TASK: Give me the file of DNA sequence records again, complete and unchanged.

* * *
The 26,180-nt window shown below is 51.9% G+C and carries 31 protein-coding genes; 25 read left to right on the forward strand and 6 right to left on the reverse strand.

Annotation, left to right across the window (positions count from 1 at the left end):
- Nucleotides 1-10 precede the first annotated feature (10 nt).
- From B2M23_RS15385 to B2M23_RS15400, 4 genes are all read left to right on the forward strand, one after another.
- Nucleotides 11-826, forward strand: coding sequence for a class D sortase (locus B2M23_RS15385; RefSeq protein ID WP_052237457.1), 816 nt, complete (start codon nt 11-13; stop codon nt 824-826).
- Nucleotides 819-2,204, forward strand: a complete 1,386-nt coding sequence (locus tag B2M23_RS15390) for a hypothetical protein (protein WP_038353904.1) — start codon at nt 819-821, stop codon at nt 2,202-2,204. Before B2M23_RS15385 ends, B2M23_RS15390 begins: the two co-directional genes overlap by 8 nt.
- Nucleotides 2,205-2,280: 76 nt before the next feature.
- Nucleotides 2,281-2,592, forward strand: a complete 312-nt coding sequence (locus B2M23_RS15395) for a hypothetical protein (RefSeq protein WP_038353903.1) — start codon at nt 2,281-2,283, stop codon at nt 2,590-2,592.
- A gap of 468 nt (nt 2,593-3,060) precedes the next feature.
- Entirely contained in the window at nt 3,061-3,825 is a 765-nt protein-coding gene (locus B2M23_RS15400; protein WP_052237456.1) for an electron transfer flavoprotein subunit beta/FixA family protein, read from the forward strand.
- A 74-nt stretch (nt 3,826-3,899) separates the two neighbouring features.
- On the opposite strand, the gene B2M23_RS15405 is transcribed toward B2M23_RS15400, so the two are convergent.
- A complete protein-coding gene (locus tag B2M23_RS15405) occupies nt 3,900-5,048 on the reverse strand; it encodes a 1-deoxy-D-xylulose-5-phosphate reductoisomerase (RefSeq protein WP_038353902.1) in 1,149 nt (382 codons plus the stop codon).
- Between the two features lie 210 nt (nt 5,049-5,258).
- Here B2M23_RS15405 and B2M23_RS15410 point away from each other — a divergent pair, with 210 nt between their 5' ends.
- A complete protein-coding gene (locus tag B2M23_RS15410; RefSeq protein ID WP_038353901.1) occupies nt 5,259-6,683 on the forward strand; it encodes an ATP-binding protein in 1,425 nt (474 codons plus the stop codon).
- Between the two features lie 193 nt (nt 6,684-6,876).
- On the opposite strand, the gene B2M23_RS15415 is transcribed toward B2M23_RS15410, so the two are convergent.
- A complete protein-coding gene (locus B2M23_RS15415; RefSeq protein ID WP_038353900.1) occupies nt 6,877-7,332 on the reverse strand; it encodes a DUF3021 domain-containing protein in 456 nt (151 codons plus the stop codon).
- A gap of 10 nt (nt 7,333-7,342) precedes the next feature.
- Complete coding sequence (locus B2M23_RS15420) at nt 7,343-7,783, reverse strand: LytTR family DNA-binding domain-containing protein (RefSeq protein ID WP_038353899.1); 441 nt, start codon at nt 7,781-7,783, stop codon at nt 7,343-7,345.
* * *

The 26,180-nt window shown below is 51.9% G+C and carries 31 protein-coding genes; 25 read left to right on the forward strand and 6 right to left on the reverse strand.

Annotation, left to right across the window (positions count from 1 at the left end):
- Nucleotides 1-10 precede the first annotated feature (10 nt).
- From B2M23_RS15385 to B2M23_RS15400, 4 genes are all read left to right on the forward strand, one after another.
- Nucleotides 11-826, forward strand: coding sequence for a class D sortase (locus B2M23_RS15385; RefSeq protein ID WP_052237457.1), 816 nt, complete (start codon nt 11-13; stop codon nt 824-826).
- Nucleotides 819-2,204, forward strand: a complete 1,386-nt coding sequence (locus tag B2M23_RS15390) for a hypothetical protein (protein WP_038353904.1) — start codon at nt 819-821, stop codon at nt 2,202-2,204. Before B2M23_RS15385 ends, B2M23_RS15390 begins: the two co-directional genes overlap by 8 nt.
- Nucleotides 2,205-2,280: 76 nt before the next feature.
- Nucleotides 2,281-2,592, forward strand: a complete 312-nt coding sequence (locus B2M23_RS15395) for a hypothetical protein (RefSeq protein WP_038353903.1) — start codon at nt 2,281-2,283, stop codon at nt 2,590-2,592.
- A gap of 468 nt (nt 2,593-3,060) precedes the next feature.
- Entirely contained in the window at nt 3,061-3,825 is a 765-nt protein-coding gene (locus B2M23_RS15400; protein WP_052237456.1) for an electron transfer flavoprotein subunit beta/FixA family protein, read from the forward strand.
- A 74-nt stretch (nt 3,826-3,899) separates the two neighbouring features.
- On the opposite strand, the gene B2M23_RS15405 is transcribed toward B2M23_RS15400, so the two are convergent.
- A complete protein-coding gene (locus tag B2M23_RS15405) occupies nt 3,900-5,048 on the reverse strand; it encodes a 1-deoxy-D-xylulose-5-phosphate reductoisomerase (RefSeq protein WP_038353902.1) in 1,149 nt (382 codons plus the stop codon).
- Between the two features lie 210 nt (nt 5,049-5,258).
- Here B2M23_RS15405 and B2M23_RS15410 point away from each other — a divergent pair, with 210 nt between their 5' ends.
- A complete protein-coding gene (locus tag B2M23_RS15410; RefSeq protein ID WP_038353901.1) occupies nt 5,259-6,683 on the forward strand; it encodes an ATP-binding protein in 1,425 nt (474 codons plus the stop codon).
- Between the two features lie 193 nt (nt 6,684-6,876).
- On the opposite strand, the gene B2M23_RS15415 is transcribed toward B2M23_RS15410, so the two are convergent.
- A complete protein-coding gene (locus B2M23_RS15415; RefSeq protein ID WP_038353900.1) occupies nt 6,877-7,332 on the reverse strand; it encodes a DUF3021 domain-containing protein in 456 nt (151 codons plus the stop codon).
- A gap of 10 nt (nt 7,333-7,342) precedes the next feature.
- Complete coding sequence (locus B2M23_RS15420) at nt 7,343-7,783, reverse strand: LytTR family DNA-binding domain-containing protein (RefSeq protein ID WP_038353899.1); 441 nt, start codon at nt 7,781-7,783, stop codon at nt 7,343-7,345.